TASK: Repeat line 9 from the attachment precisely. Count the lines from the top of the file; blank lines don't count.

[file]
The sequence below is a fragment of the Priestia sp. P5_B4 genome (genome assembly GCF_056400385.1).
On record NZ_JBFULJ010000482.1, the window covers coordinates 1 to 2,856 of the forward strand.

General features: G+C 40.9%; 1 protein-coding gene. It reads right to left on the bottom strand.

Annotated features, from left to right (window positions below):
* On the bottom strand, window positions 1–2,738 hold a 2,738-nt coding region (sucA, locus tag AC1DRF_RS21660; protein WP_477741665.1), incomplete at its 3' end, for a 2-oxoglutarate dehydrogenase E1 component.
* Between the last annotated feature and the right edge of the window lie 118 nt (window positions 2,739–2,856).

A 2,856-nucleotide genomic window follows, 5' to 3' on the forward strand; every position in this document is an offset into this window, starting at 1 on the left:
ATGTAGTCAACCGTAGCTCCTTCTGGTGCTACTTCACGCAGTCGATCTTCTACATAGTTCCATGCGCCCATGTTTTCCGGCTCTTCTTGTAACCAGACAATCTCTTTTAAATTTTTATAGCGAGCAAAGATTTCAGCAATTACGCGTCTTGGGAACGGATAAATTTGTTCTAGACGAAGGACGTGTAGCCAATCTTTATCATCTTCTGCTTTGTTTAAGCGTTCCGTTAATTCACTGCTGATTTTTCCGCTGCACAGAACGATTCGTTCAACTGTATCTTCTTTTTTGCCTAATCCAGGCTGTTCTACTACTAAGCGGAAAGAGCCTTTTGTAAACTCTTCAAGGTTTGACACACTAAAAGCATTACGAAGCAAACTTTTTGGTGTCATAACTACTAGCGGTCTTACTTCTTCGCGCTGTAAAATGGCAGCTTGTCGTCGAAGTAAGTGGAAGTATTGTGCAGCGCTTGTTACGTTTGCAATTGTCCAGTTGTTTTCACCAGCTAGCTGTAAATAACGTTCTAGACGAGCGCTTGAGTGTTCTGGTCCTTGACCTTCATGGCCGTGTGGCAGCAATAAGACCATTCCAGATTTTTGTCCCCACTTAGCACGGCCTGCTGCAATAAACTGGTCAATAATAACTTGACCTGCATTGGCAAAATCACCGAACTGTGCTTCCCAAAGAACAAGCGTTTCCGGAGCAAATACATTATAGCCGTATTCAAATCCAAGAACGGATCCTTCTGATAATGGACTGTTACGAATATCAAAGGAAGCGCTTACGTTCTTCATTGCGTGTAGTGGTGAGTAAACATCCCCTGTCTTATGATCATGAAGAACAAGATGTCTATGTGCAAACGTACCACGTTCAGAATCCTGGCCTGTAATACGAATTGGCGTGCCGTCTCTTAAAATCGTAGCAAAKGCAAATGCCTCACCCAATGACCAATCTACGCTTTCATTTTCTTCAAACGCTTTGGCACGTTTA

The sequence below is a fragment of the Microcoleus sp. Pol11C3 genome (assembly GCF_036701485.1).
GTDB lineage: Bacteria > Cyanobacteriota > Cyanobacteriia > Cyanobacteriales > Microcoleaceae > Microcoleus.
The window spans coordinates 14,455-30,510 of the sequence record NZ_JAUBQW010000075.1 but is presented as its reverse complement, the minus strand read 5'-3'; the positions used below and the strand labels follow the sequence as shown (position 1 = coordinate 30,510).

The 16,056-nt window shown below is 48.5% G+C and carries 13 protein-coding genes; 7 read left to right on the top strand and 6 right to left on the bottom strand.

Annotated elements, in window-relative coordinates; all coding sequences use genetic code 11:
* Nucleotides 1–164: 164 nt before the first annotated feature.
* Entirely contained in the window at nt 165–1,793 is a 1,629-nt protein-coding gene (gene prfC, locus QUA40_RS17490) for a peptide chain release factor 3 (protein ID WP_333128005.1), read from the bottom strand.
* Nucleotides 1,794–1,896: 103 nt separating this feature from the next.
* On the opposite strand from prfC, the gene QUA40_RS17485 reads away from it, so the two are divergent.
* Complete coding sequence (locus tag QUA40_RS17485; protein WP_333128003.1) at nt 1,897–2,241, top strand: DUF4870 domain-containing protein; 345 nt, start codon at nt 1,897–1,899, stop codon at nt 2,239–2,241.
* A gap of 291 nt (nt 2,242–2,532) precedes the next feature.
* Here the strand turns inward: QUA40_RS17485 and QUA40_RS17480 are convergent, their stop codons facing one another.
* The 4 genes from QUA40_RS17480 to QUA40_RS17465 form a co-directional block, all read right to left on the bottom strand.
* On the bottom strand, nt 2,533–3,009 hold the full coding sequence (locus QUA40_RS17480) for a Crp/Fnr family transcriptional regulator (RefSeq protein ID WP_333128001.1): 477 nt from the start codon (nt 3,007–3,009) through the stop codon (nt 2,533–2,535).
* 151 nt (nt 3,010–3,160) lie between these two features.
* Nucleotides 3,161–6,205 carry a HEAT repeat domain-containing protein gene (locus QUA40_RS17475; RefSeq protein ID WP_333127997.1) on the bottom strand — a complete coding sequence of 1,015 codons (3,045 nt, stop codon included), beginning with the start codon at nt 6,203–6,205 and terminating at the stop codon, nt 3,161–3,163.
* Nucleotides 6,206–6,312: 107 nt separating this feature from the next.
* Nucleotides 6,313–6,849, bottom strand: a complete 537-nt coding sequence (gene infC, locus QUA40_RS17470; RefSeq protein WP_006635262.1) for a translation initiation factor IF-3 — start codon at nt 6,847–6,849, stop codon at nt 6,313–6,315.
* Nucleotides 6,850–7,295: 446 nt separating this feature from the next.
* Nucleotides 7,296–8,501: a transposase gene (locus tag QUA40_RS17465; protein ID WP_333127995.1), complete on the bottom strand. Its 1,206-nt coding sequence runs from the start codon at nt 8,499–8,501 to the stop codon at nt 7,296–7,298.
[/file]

The sequence below is a fragment of the Microcoleus sp. Pol11C3 genome (assembly GCF_036701485.1).